Given sum of uniform random variables on $[0,1]$, $Z_1 + Z_2 + \dots + Z_n = 1$, what is the probability that exactly k random variables are at least $\frac{1}{n}$?

In other words, what's

$Pr[\text{exactly k random variables are at least }\frac{1}{n} \mid Z_1 + Z_2 + \ldots + Z_n = 1]$

where $Z_i$s are uniform random variables on $[0,1]$?


  • $\begingroup$ How are $Z_i$ sampled in a way that they are uniform random variables and they satisfy that sum criteria? The sum criteria makes them non uniform. $\endgroup$ – Hugh May 30 '16 at 10:45
  • 1
    $\begingroup$ @Hugh I think it is conditional probability. $\endgroup$ – Element118 May 30 '16 at 10:49
  • $\begingroup$ The posts means to say something like $P(\text{at least $k$ $Z_i$ are at least $1/n$}\mid Z_1+\dotsb+Z_n = 1)$ $\endgroup$ – Em. May 30 '16 at 10:50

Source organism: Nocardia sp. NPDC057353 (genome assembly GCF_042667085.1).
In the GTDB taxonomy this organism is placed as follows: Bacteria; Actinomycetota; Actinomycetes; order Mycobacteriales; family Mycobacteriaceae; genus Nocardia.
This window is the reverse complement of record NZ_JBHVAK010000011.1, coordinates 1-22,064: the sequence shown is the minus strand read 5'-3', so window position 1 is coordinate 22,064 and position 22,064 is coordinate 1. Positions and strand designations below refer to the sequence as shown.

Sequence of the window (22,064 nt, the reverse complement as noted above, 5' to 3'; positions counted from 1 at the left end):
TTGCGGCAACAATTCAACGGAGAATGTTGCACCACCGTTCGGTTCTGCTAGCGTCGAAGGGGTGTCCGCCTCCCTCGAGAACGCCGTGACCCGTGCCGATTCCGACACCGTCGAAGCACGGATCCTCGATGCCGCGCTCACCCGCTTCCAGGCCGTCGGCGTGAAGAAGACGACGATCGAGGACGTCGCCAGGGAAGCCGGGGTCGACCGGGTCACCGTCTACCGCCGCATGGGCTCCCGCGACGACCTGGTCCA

The probability for $j$ particular variables to be at least $\frac1n$ is

$$ \left(1-\frac jn\right)^{n-1}\;, $$

so by inclusion-exclusion the probability for exactly $k$ variables to be at least $\frac1n$ is

$$ \sum_{j=k}^n(-1)^{j-k}\binom nj\binom jk\left(1-\frac jn\right)^{n-1}\;. $$

I'm not aware of any way to simplify this.


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